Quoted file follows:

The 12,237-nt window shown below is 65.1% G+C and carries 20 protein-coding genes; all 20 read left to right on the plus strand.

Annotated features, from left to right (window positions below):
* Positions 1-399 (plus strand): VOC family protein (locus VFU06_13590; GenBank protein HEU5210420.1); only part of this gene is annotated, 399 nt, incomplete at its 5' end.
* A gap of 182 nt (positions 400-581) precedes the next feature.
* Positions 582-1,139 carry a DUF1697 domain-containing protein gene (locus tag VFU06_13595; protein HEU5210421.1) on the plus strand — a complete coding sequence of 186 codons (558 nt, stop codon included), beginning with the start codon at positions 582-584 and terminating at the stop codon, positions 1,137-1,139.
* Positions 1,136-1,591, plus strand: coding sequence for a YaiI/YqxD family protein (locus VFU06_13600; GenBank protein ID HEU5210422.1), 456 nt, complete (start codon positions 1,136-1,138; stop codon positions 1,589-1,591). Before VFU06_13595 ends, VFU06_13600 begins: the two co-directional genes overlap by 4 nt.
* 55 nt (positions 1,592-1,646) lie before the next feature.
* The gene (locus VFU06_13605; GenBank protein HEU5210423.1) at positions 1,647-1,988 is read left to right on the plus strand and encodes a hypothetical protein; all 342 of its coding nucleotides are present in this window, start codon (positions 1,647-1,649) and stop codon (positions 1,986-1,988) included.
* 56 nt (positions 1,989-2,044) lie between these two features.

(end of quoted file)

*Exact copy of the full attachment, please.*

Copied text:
The 12,237-nt window shown below is 65.1% G+C and carries 20 protein-coding genes; all 20 read left to right on the plus strand.

Annotated features, from left to right (window positions below):
* Positions 1-399 (plus strand): VOC family protein (locus VFU06_13590; GenBank protein HEU5210420.1); only part of this gene is annotated, 399 nt, incomplete at its 5' end.
* A gap of 182 nt (positions 400-581) precedes the next feature.
* Positions 582-1,139 carry a DUF1697 domain-containing protein gene (locus tag VFU06_13595; protein HEU5210421.1) on the plus strand — a complete coding sequence of 186 codons (558 nt, stop codon included), beginning with the start codon at positions 582-584 and terminating at the stop codon, positions 1,137-1,139.
* Positions 1,136-1,591, plus strand: coding sequence for a YaiI/YqxD family protein (locus VFU06_13600; GenBank protein ID HEU5210422.1), 456 nt, complete (start codon positions 1,136-1,138; stop codon positions 1,589-1,591). Before VFU06_13595 ends, VFU06_13600 begins: the two co-directional genes overlap by 4 nt.
* 55 nt (positions 1,592-1,646) lie before the next feature.
* The gene (locus VFU06_13605; GenBank protein HEU5210423.1) at positions 1,647-1,988 is read left to right on the plus strand and encodes a hypothetical protein; all 342 of its coding nucleotides are present in this window, start codon (positions 1,647-1,649) and stop codon (positions 1,986-1,988) included.
* 56 nt (positions 1,989-2,044) lie between these two features.